Seaweeders are putting Cornish Business on the Map
The Cornish Seaweed Company; Cornwall’s first edible seaweed harvesters have repeatedly put Cornwall on the map
With clear waters and golden sands, Cornwall has always been a top holiday destination; revered for its fresh fish and fine dining. Something of a treasure for the county, The Cornish Seaweed Company have had reporters visiting from Sky Magazine, Vice, The Guardian, The Telegraph and many more national food magazines. 2015, they say, is the year of seaweed.
Coming from environmental backgrounds, the co-founders both had experience of testing waters, and witnessing the effects of pollution on waters overseas. Two years ago they visited a seaweed harvesting plant in Ireland to gather secrets of cutting, natural drying and processing seaweed. Shortly after, they were granted a license to harvest seaweed from the county’s Crown Estate to reap the superfood from the stunning Lizard peninsula. Braving all weather conditions to collect their seaweed before cleaning and drying it in a traditional way, the local entrepreneurs have honed their methods over three years of research.
Currently having a brief hiatus over winter, to allow the plants to absorb the lowered light, as soon as spring starts they’ll be cutting around 1,500kg of different seaweeds, such as kombu, dulse, sea spaghetti and sea greens per month. Following three television appearances to date, the company have seen a huge increase in demand pertaining to public interest in health and detox diets.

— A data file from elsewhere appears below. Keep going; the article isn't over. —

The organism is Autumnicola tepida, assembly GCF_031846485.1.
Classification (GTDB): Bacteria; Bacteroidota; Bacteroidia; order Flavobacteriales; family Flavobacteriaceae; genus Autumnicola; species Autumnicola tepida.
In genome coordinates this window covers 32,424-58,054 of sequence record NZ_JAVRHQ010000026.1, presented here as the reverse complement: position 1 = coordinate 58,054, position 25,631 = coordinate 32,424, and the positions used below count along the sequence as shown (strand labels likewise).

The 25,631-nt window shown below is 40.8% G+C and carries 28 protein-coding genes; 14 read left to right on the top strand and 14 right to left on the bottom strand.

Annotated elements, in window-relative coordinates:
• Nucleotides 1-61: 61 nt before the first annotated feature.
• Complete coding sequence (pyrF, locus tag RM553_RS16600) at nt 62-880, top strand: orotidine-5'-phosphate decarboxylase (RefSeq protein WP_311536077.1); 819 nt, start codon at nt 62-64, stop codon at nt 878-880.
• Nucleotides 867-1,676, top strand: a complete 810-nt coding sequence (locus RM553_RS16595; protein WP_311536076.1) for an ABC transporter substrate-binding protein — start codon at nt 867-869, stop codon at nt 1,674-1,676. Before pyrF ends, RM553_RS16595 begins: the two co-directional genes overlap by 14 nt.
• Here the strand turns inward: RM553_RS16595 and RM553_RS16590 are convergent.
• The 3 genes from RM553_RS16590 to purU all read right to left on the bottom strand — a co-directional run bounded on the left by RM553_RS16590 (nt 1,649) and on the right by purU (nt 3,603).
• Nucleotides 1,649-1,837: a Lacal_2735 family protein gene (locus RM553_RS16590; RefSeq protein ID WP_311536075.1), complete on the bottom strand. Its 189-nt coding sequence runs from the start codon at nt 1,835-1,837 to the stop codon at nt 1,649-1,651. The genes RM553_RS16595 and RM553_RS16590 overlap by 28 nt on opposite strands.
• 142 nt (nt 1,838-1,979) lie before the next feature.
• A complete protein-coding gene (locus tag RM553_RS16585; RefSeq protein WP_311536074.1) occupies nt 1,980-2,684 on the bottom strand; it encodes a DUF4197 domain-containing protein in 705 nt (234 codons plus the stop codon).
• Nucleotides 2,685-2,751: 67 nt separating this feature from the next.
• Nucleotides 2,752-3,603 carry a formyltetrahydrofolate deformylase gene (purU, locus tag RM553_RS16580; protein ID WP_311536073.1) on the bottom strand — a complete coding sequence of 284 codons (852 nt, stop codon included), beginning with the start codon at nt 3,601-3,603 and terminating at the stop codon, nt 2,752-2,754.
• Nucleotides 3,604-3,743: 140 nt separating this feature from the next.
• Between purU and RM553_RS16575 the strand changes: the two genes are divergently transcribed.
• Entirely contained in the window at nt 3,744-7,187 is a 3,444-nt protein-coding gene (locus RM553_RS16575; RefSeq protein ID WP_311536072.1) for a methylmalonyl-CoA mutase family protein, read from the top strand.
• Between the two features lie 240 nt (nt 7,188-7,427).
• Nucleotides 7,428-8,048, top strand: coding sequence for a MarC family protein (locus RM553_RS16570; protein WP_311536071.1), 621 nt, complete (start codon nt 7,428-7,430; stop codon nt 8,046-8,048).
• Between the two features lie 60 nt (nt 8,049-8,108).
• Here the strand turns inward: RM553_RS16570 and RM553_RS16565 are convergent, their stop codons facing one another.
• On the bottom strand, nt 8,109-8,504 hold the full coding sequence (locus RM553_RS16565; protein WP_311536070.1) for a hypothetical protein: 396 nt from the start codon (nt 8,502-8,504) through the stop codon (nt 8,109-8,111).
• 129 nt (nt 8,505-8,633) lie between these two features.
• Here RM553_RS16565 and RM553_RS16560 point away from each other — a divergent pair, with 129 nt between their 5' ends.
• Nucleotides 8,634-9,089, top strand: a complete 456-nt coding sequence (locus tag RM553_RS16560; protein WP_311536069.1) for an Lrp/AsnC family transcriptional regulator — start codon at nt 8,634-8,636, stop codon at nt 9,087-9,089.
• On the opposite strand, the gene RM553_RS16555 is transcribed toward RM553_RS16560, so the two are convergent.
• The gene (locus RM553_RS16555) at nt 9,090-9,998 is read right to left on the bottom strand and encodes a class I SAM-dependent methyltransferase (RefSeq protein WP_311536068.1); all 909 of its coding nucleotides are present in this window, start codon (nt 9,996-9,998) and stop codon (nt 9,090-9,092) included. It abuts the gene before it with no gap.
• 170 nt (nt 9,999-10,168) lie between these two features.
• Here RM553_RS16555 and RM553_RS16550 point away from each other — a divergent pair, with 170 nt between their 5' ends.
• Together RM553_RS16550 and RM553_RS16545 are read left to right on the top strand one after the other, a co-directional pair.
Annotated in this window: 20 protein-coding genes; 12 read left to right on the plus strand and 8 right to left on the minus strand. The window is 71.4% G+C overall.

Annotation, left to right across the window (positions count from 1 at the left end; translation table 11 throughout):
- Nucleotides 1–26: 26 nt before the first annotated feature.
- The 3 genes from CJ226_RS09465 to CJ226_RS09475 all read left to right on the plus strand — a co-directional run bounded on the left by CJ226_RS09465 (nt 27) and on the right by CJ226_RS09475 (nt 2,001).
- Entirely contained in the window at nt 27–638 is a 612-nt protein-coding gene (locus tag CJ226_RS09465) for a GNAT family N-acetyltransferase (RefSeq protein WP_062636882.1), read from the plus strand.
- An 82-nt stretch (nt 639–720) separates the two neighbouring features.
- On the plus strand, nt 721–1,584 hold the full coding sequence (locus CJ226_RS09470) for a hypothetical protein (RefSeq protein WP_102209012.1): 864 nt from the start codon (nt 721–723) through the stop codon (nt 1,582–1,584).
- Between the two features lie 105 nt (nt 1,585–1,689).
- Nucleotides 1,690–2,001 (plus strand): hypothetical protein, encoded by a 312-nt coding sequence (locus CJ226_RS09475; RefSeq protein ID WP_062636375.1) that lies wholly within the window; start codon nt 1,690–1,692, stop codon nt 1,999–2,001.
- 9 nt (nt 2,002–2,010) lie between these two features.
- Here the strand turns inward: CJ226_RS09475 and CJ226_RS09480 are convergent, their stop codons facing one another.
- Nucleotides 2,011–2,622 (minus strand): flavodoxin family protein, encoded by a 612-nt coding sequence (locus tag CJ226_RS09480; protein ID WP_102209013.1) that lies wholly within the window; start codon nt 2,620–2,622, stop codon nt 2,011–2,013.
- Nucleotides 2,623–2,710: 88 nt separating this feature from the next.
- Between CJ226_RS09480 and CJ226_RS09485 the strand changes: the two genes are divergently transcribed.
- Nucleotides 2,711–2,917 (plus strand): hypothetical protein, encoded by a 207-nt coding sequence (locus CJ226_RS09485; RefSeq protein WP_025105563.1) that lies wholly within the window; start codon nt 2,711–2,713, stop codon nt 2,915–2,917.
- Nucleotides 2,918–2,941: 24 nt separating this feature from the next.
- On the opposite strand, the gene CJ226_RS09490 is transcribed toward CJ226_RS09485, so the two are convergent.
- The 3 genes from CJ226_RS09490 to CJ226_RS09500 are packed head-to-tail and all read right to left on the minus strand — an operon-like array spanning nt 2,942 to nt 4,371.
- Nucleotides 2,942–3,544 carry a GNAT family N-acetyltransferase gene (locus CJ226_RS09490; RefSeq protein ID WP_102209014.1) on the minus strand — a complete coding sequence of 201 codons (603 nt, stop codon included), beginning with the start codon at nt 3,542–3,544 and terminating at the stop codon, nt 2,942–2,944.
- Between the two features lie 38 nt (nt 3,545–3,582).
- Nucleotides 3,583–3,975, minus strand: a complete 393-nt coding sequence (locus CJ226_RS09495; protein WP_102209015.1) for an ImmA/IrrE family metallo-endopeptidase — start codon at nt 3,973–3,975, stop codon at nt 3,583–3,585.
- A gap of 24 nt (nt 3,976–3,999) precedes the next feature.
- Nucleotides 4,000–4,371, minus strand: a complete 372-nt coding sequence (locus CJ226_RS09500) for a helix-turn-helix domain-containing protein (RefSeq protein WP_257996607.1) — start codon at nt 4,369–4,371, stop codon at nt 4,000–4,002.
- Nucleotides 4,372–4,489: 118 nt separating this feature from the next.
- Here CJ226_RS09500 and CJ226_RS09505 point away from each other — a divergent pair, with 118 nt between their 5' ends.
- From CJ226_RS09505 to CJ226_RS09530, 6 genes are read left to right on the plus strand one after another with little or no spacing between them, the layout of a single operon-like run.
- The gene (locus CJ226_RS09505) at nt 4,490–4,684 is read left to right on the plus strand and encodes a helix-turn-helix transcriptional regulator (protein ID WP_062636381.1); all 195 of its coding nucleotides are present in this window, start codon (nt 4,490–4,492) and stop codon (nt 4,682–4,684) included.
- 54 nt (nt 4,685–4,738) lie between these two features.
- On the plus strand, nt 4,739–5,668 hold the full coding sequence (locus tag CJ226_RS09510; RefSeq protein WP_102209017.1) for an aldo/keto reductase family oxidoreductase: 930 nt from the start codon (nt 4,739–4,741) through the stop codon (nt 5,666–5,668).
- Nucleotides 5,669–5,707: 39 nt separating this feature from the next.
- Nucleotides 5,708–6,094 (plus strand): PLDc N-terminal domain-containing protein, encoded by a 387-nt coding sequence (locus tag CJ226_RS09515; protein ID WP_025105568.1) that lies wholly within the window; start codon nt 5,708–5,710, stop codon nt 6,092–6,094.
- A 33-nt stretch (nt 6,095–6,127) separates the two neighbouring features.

Although seaweed has been included in the human diet for centuries; from the Inuit in Alaska to the Okinawans in South Japan, its consumption in the UK has been limited to Celtic extremities such as Wales and Scotland. Until recently. Around 8 million tonnes is harvested within the UK but much of it is shipped abroad. However, with seaweed sausages, salami, crisps, thins, chocolate and fudge on the menu, the green (and red and brown) stuff is getting into homes more frequently.
The Cornish Seaweed Company differ from other foragers because their commitment to lab-testing the waters is integral to their ethos. A recent case of norovirus in overseas seaweed exemplifies the importance of this element. Co-founder and developer, Tim Van Berkel commented, “When you consider the extreme environment that sea plants have adapted and survived in: the harsh environment with instability, pounding waves, desecration, abrupt changes in salinity and temperature, they’ve developed specialized chemical defense mechanisms, so it’s not surprising that they are so potent at providing care for our immune system.” But only when they are sourced in clean seas.
Operating on Cornwall’s most southerly peninsula, The Cornish Seaweed Company are a sustainable business who are getting their message right and consistently drawing press attention to Cornwall.